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Israeli-born far-right Dutch politician rejected from ministerial role after security check

“The content of the report about Gidi Markuszower was reason for me to withdraw his candidacy,” Prime Minister Geert Wilders tweeted.

An Israeli-born Dutch politician who has long attracted criticism in the Netherlands will not serve as immigration minister in the new far-right government following a security check.

Gidi Markuszower is a longtime top official in the Party for Freedom led by Geert Wilders, which swept to a top finish in the Netherlands’ national election in December. Wilders announced earlier this week that Markuszower, who espouses a hardline anti-immigration outlook, was his pick for as minister for asylum and migration.

But after a background check conducted by the Dutch national security agency, Wilders reversed course. “The content of the report about Gidi Markuszower was reason for me to withdraw his candidacy,” the prime minister tweeted on Thursday.

The reversal was not the first political setback for Markuszower, who was raised in the Netherlands and became a senator in the Dutch parliament in 2017. In 2010, he was forced to withdraw his candidacy in that year’s parliamentary election after being flagged by the Dutch security agency AIVD as a possible security threat. (He had also been arrested in 2008 for carrying an unlicensed firearm while working as a volunteer guard for the Jewish community.)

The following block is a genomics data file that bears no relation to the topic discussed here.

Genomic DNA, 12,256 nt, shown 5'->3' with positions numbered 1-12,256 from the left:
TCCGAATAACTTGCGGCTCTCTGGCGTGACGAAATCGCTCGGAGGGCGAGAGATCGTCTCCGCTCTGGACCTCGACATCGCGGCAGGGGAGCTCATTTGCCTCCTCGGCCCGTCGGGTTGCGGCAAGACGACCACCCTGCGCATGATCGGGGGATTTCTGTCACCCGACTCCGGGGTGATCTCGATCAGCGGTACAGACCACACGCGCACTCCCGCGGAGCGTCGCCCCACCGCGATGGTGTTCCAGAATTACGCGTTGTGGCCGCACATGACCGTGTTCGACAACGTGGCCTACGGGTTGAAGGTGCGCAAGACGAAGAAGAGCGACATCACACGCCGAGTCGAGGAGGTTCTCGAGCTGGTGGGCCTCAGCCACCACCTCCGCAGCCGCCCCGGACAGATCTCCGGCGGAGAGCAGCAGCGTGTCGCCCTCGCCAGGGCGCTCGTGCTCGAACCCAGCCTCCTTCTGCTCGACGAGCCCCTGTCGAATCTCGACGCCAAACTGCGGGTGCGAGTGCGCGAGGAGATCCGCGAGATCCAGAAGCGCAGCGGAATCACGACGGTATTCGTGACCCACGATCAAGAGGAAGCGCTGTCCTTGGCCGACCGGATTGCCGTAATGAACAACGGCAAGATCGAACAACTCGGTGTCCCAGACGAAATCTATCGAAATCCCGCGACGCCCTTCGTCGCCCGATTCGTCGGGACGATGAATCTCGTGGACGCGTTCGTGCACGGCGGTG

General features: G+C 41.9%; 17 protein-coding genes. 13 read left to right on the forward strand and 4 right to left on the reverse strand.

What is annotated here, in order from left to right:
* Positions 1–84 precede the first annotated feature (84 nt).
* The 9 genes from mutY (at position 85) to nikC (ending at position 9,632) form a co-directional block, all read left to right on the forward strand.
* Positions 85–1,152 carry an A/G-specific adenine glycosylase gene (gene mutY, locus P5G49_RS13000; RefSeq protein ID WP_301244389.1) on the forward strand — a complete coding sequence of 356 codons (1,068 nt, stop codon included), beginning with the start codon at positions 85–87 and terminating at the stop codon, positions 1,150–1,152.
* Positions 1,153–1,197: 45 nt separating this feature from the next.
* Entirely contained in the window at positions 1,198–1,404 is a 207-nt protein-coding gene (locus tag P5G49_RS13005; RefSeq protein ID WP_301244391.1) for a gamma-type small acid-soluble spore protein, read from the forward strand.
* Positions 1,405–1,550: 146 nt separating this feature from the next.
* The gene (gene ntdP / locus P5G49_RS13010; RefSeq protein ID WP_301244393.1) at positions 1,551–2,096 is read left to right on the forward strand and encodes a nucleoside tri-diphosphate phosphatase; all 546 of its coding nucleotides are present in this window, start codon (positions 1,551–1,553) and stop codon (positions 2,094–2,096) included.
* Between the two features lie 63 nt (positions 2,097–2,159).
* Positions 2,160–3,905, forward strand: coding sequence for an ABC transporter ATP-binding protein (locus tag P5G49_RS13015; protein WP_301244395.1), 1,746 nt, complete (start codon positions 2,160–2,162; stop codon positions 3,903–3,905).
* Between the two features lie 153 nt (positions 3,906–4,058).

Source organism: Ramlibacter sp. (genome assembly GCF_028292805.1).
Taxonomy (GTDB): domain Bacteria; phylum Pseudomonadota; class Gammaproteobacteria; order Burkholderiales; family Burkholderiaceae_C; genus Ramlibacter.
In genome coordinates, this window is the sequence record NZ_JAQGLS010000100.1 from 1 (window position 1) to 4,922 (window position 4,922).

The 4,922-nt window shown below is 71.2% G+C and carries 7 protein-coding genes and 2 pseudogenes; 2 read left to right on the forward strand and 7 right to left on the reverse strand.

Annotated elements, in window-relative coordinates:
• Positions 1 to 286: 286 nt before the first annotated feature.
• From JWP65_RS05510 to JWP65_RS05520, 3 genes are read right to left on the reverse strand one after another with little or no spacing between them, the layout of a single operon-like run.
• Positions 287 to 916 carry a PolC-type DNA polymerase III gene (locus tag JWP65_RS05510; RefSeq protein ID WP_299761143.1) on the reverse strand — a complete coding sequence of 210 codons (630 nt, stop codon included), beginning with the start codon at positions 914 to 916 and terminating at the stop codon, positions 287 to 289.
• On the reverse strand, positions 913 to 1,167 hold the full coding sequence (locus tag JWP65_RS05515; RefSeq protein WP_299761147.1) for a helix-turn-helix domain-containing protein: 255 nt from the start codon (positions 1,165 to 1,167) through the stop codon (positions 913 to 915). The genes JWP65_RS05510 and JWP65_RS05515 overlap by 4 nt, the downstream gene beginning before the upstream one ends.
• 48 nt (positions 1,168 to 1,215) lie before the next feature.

Then-Interior Minister Ernst Hirsch Ballin, whose father was a Jewish Holocaust survivor, threatened to take action against Wilders’ party if it presented the candidacy of Markuszower, whom Ballin flagged as a threat to national security, Dutch media reported. This week, according to Dutch media reports, Ballin, now retired, sent a letter to Wilders warned him that AIVD believed Markuszower was passing information to a “foreign power” — widely assumed to be Israel.

Markuszower — one of several Jewish politicians to gain prominence on the far right in Europe — was an outspoken supporter of Israeli Prime Minister Benjamin Netanyahu even as a teenager in the 1990s in Amsterdam, where his right-wing outlook was unusual at his Jewish school, and he began his career as a Dutch spokesperson for Netanyahu’s Likud Party. As a politician, he has made support for Israel and opposition to Muslim immigration to the Netherlands cornerstones of his platform.

Now, Wilders is under pressure to explain what AIVD’s background check revealed and why Markuszower should be permitted to remain in the senate, where he has access to national security information.

Wilders’ election in December came amid a Europe-wide surge of support for far-right, nationalist parties, many of whom posted better-than-expected results in last week’s European Union parliament elections. The results have brought added legitimacy to a French party founded by a convicted Holocaust denier and have ignited fears among many German Jews about resonance between the current political climate and the years leading up to the Holocaust.

This article originally appeared on JTA.org.

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